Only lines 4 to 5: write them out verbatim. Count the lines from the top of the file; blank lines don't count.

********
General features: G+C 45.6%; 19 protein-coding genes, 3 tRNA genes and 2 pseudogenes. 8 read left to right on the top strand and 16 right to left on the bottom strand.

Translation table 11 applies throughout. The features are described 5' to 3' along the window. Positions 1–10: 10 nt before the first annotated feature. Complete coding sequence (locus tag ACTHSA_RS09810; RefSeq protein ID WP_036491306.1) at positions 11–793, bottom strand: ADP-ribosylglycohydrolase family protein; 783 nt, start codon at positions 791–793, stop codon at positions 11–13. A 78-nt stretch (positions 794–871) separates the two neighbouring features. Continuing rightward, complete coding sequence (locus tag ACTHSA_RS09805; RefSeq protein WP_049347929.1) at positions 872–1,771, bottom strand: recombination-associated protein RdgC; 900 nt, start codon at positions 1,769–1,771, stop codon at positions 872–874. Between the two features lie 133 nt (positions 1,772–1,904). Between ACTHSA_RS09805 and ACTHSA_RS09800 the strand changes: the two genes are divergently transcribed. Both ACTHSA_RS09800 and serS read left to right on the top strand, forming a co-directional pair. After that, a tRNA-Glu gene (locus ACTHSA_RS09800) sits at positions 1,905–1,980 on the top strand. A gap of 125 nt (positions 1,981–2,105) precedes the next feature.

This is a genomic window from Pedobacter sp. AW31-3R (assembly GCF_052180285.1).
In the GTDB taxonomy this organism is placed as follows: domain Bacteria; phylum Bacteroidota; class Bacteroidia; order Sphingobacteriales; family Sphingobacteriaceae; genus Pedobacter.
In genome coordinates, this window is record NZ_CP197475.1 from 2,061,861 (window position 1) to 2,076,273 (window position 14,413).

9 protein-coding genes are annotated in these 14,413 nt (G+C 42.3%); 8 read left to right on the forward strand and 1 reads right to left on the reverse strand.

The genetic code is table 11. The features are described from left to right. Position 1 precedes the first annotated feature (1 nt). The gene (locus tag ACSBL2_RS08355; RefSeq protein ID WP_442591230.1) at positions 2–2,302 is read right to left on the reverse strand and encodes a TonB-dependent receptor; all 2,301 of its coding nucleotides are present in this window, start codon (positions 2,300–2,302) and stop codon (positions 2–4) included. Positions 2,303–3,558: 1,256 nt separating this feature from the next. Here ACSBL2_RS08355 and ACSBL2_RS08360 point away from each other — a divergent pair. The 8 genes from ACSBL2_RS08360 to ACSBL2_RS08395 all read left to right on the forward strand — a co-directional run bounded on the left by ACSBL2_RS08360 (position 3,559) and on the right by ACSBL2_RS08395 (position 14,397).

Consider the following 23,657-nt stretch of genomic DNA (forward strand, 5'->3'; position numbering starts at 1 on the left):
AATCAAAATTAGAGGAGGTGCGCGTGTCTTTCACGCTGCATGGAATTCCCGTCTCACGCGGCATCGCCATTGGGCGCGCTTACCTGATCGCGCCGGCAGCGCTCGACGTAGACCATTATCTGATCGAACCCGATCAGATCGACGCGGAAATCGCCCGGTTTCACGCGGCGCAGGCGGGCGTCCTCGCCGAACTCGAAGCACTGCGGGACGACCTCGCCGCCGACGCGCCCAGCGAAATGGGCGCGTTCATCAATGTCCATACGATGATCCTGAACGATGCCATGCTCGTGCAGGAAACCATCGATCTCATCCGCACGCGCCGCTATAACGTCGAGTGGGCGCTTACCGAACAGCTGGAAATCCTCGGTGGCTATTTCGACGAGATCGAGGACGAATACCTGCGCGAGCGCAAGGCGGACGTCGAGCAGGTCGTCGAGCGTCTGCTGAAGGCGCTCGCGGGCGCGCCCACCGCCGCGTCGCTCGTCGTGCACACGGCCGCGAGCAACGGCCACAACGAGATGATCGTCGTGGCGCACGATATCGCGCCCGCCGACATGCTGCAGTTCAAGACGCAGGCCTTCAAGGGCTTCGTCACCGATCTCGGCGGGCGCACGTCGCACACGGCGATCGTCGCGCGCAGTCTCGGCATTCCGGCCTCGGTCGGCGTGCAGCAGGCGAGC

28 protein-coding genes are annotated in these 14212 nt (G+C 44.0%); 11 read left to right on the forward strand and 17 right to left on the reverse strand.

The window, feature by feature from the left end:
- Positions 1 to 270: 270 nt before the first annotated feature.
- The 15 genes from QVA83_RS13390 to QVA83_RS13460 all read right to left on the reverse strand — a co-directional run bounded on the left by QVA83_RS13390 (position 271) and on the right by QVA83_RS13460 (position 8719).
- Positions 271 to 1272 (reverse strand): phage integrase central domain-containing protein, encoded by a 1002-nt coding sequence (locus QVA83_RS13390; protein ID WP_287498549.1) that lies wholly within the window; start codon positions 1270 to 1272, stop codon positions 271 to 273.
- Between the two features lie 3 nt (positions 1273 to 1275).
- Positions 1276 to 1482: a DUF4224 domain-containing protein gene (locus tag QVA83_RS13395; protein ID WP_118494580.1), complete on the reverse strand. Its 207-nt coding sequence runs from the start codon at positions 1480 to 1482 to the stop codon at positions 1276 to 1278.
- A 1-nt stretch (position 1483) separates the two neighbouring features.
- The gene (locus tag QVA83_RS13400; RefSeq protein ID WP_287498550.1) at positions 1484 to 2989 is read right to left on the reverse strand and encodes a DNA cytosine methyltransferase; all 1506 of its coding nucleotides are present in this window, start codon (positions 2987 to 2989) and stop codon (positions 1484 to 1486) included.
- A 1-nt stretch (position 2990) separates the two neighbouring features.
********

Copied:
In the GTDB taxonomy this organism is placed as follows: domain Bacteria; phylum Bacteroidota; class Bacteroidia; order Sphingobacteriales; family Sphingobacteriaceae; genus Pedobacter.
In genome coordinates, this window is record NZ_CP197475.1 from 2,061,861 (window position 1) to 2,076,273 (window position 14,413).